Leave it lost
High Customizable robot guardians!
Low Empty labyrinths and low difficulty.
WTF How do the girls manage to fight in these costumes?
I’m always a little daunted by Japanese dungeon crawlers. They tend to have such a large scope, but in order for me to stay focused over the long haul, a title needs to pack a great cast of characters and a solid story on top of the gameplay. While MeiQ: Labyrinth Of Death features the foundations of an interesting tale, I found it lacking in many aspects.
The story is no great shakes. The planet has stopped rotating and the only way to restart its movement is for a Machina mage to turn a key. Of course the player’s character is one, but there are four other female mages recruited from across the world. They end up working together, but it won’t be a simple task since there are plenty of of monster-filled towers standing between them and the key.
Thankfully, each mage is a fully fleshed-out character, rather than a one dimensional sketch wearing skimpy outfits. However, they are stereotypical — a leader, a ditz, a bitch, and so on, but they all offer something to the group dynamic. Their conversations are genuinely engaging and always hint to more going on than first seems. Each Machina mage is paired with a robotic guardian, but the story misses a beat here since there’s no interaction with them. The mecha characters are lifeless and dull as a result.
They might be terrible conversationalists, but when it comes to fighting, the guardians are a great concept. The battles are standard turn-based affairs where a Machina mage fights with their guardian. In the middle of a battle, the guardian will step in to defend the mage while the mage can attack, cast magical spells or use items. It gets tactical when the guardian itself is selected to fight, however — when it’s in the lead, the mage cannot attack or provide support. Due to this dual system, some fights require clever switching between characters to achieve a win.
Adding depth, the guardians have a set of moves defined by how the player equips them. There’s an extensive element system that dictates strengths and weaknesses during battle, and the player can modify guardians piecemeal. There are different torsos, arms and crystals that can be swapped in and out, and each combination of parts opens up moves and tweaks base stats. These can be further complemented by changing power stones and outfits on the mage.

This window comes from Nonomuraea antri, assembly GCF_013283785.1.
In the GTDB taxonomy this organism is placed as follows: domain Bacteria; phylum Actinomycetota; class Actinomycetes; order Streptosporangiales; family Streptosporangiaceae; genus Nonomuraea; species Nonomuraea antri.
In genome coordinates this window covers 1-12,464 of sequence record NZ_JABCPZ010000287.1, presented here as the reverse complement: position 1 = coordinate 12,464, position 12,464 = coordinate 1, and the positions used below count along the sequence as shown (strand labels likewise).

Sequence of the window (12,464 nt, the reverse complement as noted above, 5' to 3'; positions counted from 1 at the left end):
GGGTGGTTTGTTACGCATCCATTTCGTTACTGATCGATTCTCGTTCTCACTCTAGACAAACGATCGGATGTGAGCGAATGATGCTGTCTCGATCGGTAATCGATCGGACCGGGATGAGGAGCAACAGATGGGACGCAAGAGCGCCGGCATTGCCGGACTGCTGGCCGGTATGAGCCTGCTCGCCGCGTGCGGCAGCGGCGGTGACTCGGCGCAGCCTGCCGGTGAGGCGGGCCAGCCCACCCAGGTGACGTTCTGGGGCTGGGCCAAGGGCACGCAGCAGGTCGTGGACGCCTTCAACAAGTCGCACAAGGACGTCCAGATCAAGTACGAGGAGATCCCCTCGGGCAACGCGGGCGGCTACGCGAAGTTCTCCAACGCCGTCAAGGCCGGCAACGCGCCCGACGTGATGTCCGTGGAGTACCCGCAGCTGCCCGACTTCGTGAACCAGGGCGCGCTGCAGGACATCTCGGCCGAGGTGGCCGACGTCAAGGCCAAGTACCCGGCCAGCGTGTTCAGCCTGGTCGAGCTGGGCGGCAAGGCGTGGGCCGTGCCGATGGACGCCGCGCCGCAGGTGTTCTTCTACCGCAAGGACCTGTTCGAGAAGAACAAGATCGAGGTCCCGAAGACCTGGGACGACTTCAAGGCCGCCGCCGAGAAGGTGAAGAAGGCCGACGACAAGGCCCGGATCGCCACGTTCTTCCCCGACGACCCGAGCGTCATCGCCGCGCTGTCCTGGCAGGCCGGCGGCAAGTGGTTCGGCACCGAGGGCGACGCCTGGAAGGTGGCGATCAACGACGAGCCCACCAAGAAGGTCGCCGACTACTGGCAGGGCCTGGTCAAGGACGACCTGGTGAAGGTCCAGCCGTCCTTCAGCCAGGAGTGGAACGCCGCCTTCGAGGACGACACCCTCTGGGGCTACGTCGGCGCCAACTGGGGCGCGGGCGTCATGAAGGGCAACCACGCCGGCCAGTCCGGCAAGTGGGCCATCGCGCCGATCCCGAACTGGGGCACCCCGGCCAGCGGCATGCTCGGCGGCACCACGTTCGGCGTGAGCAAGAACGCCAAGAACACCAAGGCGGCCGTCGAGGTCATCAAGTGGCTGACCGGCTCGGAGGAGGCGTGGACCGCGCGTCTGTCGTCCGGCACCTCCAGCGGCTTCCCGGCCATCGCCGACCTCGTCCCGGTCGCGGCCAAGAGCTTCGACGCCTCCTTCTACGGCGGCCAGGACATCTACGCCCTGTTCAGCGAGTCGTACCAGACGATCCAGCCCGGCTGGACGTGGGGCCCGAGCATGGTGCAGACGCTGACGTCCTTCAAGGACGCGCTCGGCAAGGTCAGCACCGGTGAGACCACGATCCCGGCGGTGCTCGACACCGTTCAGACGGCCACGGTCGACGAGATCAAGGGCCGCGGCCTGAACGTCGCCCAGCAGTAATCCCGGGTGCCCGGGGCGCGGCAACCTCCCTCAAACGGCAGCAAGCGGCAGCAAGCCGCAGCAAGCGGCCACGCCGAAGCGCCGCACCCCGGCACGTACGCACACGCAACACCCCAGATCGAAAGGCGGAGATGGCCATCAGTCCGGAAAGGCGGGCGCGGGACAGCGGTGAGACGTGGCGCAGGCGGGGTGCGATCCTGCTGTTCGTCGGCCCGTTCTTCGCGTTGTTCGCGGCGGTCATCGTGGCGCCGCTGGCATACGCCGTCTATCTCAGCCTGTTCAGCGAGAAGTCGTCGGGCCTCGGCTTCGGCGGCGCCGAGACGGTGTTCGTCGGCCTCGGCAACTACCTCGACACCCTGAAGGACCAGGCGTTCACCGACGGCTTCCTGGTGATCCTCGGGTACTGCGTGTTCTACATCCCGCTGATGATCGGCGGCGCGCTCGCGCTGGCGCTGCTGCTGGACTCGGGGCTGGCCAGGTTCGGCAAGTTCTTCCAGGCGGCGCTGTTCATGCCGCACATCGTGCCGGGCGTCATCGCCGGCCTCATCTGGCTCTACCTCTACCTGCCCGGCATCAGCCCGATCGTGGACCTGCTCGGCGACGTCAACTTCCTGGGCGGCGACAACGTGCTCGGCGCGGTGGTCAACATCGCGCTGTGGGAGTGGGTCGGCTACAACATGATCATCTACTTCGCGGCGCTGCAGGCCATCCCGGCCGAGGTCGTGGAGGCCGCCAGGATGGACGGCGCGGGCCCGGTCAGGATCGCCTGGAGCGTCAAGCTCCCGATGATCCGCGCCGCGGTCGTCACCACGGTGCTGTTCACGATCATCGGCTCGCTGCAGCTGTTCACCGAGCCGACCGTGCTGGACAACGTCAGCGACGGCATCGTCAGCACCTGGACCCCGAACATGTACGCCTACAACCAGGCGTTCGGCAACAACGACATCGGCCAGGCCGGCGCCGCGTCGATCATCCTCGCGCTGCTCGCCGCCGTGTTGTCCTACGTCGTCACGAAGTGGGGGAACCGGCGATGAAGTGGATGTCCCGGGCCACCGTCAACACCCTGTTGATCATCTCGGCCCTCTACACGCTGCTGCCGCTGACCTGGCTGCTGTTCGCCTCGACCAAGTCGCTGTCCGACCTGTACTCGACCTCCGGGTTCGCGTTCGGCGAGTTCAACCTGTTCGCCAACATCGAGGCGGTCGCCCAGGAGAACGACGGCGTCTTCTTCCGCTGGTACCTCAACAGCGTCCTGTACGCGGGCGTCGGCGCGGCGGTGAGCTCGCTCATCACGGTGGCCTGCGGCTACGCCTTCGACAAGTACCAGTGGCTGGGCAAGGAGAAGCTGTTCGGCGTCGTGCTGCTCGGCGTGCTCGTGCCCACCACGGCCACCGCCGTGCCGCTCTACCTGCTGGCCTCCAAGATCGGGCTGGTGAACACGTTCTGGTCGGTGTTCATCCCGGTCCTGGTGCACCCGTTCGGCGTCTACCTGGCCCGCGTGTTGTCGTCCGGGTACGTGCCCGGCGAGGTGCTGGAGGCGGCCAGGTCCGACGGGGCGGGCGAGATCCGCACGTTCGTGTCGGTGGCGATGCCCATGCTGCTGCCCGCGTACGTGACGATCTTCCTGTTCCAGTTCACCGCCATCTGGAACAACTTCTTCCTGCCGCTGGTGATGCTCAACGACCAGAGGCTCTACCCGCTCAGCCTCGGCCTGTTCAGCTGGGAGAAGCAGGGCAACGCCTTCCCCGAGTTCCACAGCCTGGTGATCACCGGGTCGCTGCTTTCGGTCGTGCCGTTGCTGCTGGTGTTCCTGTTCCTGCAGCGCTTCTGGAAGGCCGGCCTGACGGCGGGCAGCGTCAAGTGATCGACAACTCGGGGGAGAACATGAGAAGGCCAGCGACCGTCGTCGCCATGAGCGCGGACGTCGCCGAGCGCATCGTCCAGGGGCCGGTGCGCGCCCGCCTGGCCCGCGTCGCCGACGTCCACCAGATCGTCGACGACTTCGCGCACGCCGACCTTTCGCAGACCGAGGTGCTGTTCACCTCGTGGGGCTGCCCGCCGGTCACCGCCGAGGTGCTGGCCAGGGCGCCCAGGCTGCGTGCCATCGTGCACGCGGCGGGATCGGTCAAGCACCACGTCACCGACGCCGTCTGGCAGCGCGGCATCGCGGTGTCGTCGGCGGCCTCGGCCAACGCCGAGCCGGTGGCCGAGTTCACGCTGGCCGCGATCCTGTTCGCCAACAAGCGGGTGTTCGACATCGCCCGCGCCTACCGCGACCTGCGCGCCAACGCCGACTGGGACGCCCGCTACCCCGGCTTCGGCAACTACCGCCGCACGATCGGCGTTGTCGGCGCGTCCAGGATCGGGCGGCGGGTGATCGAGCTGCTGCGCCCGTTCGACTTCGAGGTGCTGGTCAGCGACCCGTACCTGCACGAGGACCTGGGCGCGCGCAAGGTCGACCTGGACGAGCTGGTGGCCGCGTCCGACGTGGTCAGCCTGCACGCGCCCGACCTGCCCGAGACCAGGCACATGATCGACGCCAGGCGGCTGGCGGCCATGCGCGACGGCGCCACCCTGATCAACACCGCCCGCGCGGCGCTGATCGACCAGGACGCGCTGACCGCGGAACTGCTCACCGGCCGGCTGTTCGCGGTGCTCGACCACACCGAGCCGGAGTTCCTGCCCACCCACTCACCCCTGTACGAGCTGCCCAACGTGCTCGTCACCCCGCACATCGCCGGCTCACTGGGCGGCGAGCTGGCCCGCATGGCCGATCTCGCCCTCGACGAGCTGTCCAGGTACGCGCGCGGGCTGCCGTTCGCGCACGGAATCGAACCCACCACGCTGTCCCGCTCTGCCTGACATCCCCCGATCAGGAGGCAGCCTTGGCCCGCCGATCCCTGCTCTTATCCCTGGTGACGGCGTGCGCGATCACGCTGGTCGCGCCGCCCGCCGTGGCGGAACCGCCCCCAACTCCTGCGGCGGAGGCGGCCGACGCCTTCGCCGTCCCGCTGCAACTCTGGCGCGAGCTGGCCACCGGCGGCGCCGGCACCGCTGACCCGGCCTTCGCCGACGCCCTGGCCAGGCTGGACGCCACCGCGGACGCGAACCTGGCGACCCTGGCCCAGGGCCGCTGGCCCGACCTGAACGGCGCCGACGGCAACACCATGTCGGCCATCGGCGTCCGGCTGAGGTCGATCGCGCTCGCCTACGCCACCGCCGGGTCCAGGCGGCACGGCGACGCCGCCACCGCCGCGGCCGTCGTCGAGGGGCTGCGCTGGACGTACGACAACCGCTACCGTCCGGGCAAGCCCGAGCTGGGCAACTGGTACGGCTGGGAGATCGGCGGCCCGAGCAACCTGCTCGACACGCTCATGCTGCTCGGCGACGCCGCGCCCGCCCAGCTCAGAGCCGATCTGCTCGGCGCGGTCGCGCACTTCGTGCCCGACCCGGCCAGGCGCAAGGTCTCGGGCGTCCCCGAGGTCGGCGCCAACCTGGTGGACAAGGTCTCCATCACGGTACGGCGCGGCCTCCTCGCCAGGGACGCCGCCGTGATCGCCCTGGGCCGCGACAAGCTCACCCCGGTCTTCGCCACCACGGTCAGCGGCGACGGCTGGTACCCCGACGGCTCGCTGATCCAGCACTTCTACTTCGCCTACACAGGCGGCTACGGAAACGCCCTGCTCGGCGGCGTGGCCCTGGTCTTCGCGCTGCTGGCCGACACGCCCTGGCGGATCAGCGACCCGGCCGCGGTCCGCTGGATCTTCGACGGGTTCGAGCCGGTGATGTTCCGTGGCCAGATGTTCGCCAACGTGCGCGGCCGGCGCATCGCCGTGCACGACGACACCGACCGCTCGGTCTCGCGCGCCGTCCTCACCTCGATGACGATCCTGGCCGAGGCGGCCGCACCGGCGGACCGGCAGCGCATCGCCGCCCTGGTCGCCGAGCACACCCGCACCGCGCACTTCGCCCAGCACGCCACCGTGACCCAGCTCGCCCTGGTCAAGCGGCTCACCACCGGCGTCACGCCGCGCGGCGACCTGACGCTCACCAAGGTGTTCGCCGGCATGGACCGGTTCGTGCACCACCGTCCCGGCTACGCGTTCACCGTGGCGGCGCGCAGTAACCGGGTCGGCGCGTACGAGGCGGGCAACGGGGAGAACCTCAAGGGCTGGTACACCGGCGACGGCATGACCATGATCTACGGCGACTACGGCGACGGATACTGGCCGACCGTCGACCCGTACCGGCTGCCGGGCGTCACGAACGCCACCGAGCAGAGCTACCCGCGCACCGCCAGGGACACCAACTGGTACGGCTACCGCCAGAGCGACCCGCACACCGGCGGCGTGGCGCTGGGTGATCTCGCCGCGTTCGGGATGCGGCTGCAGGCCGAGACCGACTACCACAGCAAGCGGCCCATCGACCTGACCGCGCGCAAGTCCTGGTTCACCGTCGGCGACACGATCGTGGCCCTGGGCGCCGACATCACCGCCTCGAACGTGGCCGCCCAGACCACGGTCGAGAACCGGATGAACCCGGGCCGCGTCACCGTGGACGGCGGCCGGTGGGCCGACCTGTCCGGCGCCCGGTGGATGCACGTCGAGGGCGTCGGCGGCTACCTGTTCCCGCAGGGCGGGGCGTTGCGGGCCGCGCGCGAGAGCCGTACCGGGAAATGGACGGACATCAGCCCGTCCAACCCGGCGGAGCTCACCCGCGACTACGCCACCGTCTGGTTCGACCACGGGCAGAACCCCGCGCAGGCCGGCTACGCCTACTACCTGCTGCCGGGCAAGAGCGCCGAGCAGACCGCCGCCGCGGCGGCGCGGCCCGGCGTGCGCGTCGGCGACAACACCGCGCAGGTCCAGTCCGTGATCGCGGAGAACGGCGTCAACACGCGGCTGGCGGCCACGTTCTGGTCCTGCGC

The combat system in MeiQ is deep, which is needed in a dungeon crawler to keep things fresh. Sadly, the rest of the game supporting these systems is incredibly boring.
The actual dungeon crawling is done in first person which is fine, but there’s nothing interesting to look at. The environments are plain and lifeless, filled with insipid colors and static fixtures. Honestly, it looks little better than a castoff budget title.
Another issue is that fights are few and far between. While this is partially a positive because it cuts out grinding, it also leaves lots of time to wander around with little to do. Even worse, when enemies do turn up for a fight, they’re all easily beaten and any sense of challenge or progression through skill growth is lost.
Any treasure chests found along the way never offer anything exciting, and the movement in general is so slow that the dungeons wore out their welcome as I was trudging back and forth trying to complete sidequests.
While it manages to offer decent characters and an interesting battle system, MeiQ: Labyrinth Of Death is a disappointment overall. With so many strong entries in the dungeon-crawl genre already, one that only goes half the distance is impossible to recommend.
Disclosures: The game is developed by Compile Heart and is currently available on Vita. This copy of the game was supplied by the publisher and was reviewed on Vita. Approximately 20 hours were spent playing the game and it was not completed at the time of review. There are no multiplayer modes.
Parents: According to ESRB the game is rated T for Teen and contains Fantasy Violence and Suggestive Themes. It isn’t suitable for younger children due to the revealing costumes worn by the cast.
Deaf & Hard of Hearing Gamers: The entire game is supported with subtitles, and any action is supported by on-screen indication. It’s fully accessible.
Remappable Controls: This game’s controls are not remappable.
Colorblind Modes: There are no colorblind modes.